Let not those who seem worthy of credit, but teach strange doctrines, (1 Timothy 1:3, 1 Timothy 6:3) fill you with apprehension. Stand firm, as does an anvil which is beaten. It is the part of a noble athlete to be wounded, and yet to conquer. And especially, we ought to bear all things for the sake of God, that He also may bear with us. Be ever becoming more zealous than what you are. Weigh carefully the times. Look for Him who is above all time, eternal and invisible, yet Who became visible for our sakes; impalpable and impassible, yet Who became passible on our account; and Who in every kind of way suffered for our sakes. (Letter to Polycarp, 3)
To withstand the false teachers in the Church one must:
1) stand firm like an anvil
2) expect to be wounded
3) bear all things
4) be more and more zealous
5) weigh the times carefully
6) look for Christ
It is common knowledge that St Seraphim knew experimentally and said more than oce that Christianity was preserved in all its plentitude and purity in the Orthodox Church. And what is most sriking and convincing is his own sublime virtue and the fullness of grace which dwelt in him with such ‘power’ (Mk. 9:1) as it seldom did even in the ancient Saints. It is sufficient to mention merely the talk of N.A. Motovilov with the Saint (during which he was miraculously transfigured like the Lord on Mount Tabor) in order to establish without the slightest doubt that Orthodoxy still retains in actual fact its original purity, vitality, fullness, and perfection.
But let us quote his own words: ‘We have the Orthodox faith which has not the slightest blemish.’ ‘
I pray and beseech you, he said on another occassion to some Old Ritualists, ‘go to the Greek-Russian Church. It is in all the glory and power of God. It is directed by the Holy Spirit.’
This has also been testified to by a follower of another confession. Here are the facts.
‘A friend of mine’, writes Mr. K., ‘forwarded to me a letter written in French in which an Alsatian lady asks him to send her something about the Russian Orthodox Church–a prayer book or something of the kind. If I am not mistaken, it was in the year 1925. Something was sent to her in answer to her letter, and there the matter rested for some time.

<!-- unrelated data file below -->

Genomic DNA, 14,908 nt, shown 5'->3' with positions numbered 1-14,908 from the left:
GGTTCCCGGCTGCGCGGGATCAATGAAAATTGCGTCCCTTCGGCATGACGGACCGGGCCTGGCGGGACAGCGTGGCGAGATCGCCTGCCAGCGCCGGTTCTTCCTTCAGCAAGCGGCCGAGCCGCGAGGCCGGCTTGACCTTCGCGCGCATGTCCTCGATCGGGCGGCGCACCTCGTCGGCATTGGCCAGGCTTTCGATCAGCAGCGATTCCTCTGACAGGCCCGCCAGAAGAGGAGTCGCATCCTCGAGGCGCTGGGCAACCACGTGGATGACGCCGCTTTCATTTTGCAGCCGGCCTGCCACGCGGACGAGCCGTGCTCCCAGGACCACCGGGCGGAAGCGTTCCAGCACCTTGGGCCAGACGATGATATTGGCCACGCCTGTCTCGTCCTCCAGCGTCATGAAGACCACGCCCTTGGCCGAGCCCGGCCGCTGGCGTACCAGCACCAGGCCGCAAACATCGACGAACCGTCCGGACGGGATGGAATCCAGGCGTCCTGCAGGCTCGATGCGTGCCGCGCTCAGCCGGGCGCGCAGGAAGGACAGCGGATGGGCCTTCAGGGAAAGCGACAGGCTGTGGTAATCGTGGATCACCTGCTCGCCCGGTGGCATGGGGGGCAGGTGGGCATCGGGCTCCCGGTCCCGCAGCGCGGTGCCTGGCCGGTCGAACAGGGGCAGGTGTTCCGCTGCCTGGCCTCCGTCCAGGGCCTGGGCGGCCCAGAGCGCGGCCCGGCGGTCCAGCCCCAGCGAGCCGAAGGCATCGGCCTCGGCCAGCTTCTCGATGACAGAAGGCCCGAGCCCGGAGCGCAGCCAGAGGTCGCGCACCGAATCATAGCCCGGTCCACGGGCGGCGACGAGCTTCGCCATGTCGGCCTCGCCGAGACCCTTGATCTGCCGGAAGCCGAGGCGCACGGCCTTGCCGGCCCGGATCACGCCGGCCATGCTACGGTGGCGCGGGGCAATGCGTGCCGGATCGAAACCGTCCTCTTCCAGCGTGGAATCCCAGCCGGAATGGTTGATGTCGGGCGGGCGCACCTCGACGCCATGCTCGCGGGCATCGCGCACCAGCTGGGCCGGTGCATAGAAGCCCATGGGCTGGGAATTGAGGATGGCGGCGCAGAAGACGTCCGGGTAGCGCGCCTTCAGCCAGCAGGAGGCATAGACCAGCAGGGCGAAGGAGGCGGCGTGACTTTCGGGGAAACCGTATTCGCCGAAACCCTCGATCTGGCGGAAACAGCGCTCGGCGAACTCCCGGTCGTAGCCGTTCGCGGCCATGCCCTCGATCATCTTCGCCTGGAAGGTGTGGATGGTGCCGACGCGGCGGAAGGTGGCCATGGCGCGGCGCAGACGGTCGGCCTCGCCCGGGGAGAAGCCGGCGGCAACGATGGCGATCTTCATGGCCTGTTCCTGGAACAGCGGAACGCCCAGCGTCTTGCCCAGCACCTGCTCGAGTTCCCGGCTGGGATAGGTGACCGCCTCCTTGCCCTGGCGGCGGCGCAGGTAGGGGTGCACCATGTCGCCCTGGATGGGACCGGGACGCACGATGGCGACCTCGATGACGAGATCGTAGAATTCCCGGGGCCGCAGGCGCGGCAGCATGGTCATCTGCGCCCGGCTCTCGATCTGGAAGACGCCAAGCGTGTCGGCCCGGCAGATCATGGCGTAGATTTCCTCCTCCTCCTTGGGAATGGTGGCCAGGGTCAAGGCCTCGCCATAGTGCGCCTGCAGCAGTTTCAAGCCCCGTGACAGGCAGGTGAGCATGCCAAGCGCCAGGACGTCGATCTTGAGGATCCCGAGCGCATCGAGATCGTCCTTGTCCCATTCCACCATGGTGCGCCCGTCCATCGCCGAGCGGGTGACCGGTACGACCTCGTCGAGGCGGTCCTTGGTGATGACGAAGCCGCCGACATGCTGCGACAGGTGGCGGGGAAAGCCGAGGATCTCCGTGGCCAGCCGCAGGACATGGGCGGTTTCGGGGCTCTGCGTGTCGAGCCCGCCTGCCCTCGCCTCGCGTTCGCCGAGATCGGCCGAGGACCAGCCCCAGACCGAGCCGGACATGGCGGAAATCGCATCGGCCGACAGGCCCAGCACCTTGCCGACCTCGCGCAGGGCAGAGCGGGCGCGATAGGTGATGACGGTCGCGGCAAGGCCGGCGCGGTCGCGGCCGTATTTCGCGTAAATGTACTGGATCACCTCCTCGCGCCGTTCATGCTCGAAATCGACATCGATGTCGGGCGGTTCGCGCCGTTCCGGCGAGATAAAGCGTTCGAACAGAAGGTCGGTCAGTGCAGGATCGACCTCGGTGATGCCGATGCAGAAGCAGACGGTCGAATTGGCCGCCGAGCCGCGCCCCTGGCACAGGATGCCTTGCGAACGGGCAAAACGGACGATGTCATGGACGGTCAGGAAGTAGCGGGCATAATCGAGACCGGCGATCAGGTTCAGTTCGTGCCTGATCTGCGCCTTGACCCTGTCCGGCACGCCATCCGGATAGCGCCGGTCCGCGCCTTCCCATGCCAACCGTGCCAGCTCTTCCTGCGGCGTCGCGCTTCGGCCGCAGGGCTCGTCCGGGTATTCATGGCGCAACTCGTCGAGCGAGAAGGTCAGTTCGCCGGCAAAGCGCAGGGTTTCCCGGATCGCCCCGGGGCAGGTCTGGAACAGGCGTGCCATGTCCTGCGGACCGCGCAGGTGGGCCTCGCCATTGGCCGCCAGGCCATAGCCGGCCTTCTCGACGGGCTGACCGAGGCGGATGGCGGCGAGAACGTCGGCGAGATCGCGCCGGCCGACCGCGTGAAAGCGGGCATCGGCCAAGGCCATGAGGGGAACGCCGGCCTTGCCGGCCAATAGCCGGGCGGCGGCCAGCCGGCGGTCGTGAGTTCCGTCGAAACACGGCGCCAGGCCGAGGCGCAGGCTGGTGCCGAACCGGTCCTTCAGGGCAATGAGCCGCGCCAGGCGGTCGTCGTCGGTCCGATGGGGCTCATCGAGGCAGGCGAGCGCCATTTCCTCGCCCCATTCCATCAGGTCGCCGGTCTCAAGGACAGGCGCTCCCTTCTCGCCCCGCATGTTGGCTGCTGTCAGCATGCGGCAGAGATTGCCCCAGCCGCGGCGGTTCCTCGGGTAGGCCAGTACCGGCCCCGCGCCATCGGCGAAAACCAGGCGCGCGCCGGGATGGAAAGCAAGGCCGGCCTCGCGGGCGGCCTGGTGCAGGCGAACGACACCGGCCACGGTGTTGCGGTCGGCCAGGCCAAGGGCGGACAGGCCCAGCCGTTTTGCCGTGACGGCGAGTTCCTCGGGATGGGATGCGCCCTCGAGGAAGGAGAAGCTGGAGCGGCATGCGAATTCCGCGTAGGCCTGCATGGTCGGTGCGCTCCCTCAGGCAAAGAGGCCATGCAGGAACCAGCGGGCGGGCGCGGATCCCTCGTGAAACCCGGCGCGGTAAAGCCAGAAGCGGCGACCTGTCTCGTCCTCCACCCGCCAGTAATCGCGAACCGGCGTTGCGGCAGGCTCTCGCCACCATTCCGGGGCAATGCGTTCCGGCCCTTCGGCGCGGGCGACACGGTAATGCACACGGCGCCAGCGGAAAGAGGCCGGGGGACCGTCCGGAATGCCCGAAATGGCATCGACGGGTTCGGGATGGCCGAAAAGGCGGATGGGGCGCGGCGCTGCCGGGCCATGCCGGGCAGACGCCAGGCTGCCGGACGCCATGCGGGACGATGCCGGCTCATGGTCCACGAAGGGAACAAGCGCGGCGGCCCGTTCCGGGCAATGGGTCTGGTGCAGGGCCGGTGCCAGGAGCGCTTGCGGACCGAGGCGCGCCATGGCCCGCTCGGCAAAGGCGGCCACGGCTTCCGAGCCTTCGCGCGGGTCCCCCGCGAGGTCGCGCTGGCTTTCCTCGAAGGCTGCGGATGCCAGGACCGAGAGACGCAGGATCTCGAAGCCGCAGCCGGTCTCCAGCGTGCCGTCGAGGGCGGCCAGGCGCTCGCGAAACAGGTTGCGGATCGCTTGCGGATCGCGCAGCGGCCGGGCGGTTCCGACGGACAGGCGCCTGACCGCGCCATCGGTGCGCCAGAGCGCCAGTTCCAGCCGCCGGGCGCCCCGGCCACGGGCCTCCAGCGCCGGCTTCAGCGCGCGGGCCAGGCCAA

In 1927 I was in that place and tried to make her acquaintance; but she was away for the summer holidays, and I only made the acquaintance of her mother-in-law, an old lady of great Christian charity and purity of heart.
She told me that their family belonged to an ancient and noble line in Alsace, the N.N.s and that they were Protestants. It must be said that in this district of Alsace the villagers are of mixed faith, one half being Roman Catholic and the other half Protestants. They share a common church, in which they perform their services in turns. At the end of the church there is a Catholic altar with statues and all appurtenances. When the Protestants hold a service, they pull a curtain in front of the Catholic altar, roll their table out into the middle and pray. Recently there has been a movement in Alsace among the Protestants in favour of the veneration of Saints. This occurred after the appearance of Sabatier’s book on Francis of Assisi. Though a Protestant he was captivated by this Saint’s way of life after a visit to Assisi. The family of my friends also fell under the spell of this book. Though they remained in Protestantism, they nevertheless felt dissatisfied with it and in particular they strove for a restoration of the Sacraments and the veneration of the Saints. Moreover, it was typical of them that when the pastor performed the marriage ceremony, they asked him not to pull the curtain over the Catholic altar so that they might see at least the statued of the Saints. Their heart was seeking the true Church.
Once the young wife was ill and was sitting in the garden, reading a life of Francis of Assisi. The garden was in full bloom. The quiet of the countryside enfolded her. While reading the book, she fell into a light sleep.
‘I don’t know myself how it was,’ she told me afterwards. ‘Suddenly I saw Francis himself coming towards me, and with him a little old man like a patriarch, bent but radiant,’ she said indicating thereby his old age and venerable appearance. He was all in white. She felt frightened, but they came quite near her and Francis said, ‘My daughter, you seek the true Church. It is there, where he is. It supports everyone, and does not require support from anyone.’
The white Elder remained silent and only smiled approvingly at the words of Francis. The vision ended. She came to herself, as it were. And somehow the thought came to her: ‘This is connected with the Russian Church.’ And peace descended on her soul. After this vision the letter was written which I mentioned at the beginning.
Two months later, I was again at their house, and this time I learned from the visionary herself one more detail. They had hired a Russian workman. When she visited his room to see whether he was comfortably settled, she saw there a small Icon and recognized in it the Elder whom she had seen, in her light sleep, with Francis. Astonished and alarmed she asked, ‘Who is he, that little old man?’
‘St. Seraphim, our Orthodox Saint,’ answered the workman. Then she understood the meaning of the words of Francis about the truth being in the Orthodox Church.” (St. Seraphim of Sarov: A Spiritual Biography by Archimandrite Lazarus Moore)